Defeated, we were returning to our house when suddenly Carolyn aptly demostrated why Lasix is a good investment and yelled, “An overturned trashcan!  He’s there!” 

We pulled in and sure enough, Sunny had taken it upon himself to knock over a neighbor’s trashcan and was having his own holiday feast (one little Henry would covet).  Carolyn ran out and snatched him.  And then it was time to do something no one expected to do on Christmas day.  Sam, Carolyn and I stood out in the cold, winter rain and cleaned up a stranger’s trash.  A stranger’s soggy trash at that!

“Could this get any better?!?” I asked myself as I peeled a wet receipt off the asphalt.

Well, apparently for Carolyn, it could!  As I transported that piece of trash to the now righted can, I had a collision.  The trash hit Carolyn in the back of the head and thanks to its ample moisture— it stuck there!  Hair accessories are often common stocking stuffers for Christmas.  I guess I kept that theme going.  What better way to accessorize than to have someone else’s garbage embellish your hair?

Carolyn took the mishap in good humor.  Actually, she may be used to my poor aim.  In elementary school, I tried to throw a rawhide bone for a dog and ended up hitting Carolyn in the face instead.  In that incident, she was required to get a series of stitches.  At least this time, all she needed was a vigorous shampooing!

Sam, Carolyn and I got soaked, but we did have our fair share of laughs.  It was so much fun, I’m thinking we should do this every year.    Sound good to you, Carolyn?

P.S.  All my pictures from Christmas 2006 are available on my Flickr site.

December 26, 2006 at 9:44 pm 7 comments

The Precedence of the Swamp Thing

When I lived in the dorms in college, letter writing was more mainstream than it is today.  That’s a sign of the times– it was before email had really taken hold.  Checking mail was always a highlight of the day, going down to the lobby and getting letters from my family or my high school friends.  Well one day a little pink slip showed up in my box.  It turned out someone sent me a letter with insufficient postage.  My instructions were to come to the Post Office near University Mall to pay the debt in exchange for the letter.  I did not have a car at the time, so I believe me and Brian Nenninger and possibly Alex Moskwa spent an evening learning all about the BT so we could take a bus out to the post office.  I don’t remember what the letter ended up being, but I do clearly remember it not being worth the journey.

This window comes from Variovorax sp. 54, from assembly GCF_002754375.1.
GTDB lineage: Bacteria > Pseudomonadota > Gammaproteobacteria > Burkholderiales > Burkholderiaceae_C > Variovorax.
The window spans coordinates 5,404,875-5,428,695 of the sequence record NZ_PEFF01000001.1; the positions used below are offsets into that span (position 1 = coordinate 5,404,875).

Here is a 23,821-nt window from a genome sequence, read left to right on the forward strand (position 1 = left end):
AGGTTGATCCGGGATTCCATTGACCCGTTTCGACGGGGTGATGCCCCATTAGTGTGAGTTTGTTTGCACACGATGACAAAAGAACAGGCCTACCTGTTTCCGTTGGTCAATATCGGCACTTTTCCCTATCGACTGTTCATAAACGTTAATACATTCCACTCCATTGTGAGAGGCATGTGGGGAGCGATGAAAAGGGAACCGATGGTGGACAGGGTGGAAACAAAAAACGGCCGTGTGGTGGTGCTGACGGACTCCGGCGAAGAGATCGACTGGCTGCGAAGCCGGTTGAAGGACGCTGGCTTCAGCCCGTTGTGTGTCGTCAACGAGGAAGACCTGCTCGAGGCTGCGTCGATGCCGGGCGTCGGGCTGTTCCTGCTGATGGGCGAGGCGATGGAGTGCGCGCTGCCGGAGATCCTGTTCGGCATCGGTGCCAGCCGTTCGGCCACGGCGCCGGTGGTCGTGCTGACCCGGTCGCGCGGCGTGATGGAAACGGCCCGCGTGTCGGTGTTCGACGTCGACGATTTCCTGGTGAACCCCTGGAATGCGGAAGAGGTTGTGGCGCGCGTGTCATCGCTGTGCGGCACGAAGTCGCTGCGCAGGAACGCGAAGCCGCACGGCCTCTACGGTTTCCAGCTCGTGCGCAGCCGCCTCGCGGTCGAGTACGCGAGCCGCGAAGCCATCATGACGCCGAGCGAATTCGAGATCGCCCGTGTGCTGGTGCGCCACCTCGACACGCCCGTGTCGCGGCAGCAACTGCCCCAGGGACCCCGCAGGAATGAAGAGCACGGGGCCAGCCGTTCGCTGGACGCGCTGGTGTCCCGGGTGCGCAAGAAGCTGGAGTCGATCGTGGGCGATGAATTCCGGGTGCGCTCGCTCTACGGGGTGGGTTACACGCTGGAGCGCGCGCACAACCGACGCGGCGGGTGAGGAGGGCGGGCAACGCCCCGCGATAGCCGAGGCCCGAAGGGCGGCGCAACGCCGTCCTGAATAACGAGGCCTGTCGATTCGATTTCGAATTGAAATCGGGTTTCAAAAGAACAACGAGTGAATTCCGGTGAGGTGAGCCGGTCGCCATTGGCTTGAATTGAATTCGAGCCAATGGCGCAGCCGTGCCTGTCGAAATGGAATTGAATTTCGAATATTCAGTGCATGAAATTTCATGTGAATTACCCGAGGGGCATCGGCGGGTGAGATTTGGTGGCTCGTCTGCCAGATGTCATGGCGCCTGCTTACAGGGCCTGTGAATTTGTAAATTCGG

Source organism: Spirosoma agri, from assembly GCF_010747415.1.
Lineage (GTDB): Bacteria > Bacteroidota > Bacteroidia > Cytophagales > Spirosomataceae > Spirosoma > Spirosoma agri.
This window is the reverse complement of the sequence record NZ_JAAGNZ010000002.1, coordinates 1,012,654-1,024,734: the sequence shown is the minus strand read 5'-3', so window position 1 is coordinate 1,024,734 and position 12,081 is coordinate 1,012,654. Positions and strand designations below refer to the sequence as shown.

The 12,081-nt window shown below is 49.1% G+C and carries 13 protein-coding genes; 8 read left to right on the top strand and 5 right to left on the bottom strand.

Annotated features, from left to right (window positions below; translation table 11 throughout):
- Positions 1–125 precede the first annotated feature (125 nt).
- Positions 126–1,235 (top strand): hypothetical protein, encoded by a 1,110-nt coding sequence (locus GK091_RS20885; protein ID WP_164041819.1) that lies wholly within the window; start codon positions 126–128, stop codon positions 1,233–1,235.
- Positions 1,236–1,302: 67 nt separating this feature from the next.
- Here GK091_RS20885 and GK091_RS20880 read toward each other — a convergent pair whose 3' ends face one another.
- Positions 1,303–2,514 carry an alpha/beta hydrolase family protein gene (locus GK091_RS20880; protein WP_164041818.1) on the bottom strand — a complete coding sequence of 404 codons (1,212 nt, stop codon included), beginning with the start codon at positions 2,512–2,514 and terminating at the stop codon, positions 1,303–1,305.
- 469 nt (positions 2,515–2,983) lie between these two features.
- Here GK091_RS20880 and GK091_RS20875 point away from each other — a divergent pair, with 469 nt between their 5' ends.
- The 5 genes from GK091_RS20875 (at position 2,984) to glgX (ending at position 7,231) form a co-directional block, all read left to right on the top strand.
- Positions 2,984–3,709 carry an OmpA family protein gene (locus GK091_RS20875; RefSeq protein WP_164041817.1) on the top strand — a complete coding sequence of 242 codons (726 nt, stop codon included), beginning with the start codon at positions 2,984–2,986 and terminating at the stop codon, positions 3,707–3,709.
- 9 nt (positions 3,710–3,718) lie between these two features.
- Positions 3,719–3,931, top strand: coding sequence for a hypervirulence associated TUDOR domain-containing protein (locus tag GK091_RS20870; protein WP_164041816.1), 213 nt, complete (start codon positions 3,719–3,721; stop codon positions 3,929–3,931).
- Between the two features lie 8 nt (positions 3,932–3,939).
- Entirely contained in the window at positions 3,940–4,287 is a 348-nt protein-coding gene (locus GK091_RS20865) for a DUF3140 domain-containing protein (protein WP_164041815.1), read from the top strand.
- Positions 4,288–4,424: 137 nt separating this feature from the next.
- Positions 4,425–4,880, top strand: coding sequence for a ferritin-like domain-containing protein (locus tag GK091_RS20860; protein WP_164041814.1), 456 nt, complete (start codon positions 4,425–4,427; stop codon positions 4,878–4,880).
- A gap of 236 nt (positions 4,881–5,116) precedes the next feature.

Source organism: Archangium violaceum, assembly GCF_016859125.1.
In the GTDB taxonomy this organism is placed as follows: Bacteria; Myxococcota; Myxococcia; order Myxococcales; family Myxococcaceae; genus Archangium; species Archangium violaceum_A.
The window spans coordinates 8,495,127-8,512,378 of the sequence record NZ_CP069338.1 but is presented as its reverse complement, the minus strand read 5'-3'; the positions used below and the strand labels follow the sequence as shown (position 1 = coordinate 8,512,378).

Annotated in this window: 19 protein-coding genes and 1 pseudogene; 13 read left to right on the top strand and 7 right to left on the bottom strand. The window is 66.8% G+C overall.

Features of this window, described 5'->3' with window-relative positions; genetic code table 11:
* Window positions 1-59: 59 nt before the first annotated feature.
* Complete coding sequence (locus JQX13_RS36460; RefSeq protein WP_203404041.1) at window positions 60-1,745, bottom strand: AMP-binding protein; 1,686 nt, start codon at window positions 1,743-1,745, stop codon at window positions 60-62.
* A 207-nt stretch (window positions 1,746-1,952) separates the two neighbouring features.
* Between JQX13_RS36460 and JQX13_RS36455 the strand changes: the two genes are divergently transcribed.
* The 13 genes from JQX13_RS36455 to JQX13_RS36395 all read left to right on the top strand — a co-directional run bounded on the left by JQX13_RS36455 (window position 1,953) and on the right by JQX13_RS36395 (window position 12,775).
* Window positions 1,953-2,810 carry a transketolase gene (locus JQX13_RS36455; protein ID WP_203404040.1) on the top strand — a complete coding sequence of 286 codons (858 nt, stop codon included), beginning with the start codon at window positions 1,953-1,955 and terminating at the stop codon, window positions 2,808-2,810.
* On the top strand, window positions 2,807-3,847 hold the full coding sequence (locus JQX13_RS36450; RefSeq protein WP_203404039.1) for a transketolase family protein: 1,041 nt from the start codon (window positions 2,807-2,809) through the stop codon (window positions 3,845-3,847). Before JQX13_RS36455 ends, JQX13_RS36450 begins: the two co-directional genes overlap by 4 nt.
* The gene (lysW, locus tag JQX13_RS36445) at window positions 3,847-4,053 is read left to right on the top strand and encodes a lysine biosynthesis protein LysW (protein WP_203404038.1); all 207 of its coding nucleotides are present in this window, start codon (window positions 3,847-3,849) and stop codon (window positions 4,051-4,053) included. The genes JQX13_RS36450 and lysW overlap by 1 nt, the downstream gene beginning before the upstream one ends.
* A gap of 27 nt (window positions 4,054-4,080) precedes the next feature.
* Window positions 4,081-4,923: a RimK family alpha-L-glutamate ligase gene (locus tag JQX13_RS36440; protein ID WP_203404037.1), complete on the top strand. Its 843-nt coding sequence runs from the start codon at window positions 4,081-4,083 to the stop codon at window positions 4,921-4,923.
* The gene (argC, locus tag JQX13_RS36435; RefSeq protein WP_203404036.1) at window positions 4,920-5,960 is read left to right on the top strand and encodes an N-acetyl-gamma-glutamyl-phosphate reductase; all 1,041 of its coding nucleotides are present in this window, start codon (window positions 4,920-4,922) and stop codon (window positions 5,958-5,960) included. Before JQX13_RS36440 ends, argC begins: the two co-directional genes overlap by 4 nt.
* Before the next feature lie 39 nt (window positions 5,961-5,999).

A little later in the year, Alex started getting mysterious voicemail messages.  Some clever guys in his dorm dubbed Alex “Swamp Thing” and would leave ground breaking, late night messages such as, “Hey Swamp Thing, You Reek.  You Reek, Swamp Thing!”  We always got a kick out of listening to the messages especially when the calculated pranksters forgot their extension was being appended to the message. 🙂 

Brian and I excelled at silly projects to entertain ourselves in the wee hours of the night.  For example, one time we took it open ourselves to decorate a forgotten bulletin board on the fourth floor of our dorm with information for the Virginia Tech Pencil Twirling Club.  Another time, we left message to a….well, very promiscious, female friend of ours on the ceiling of the study lounge.  It pretty much read, “Hi <name of girl>, On Your Back Again?”  It took a while, but she did finally found our message and interestingly enough, she was in the company of a male when she found it. 😉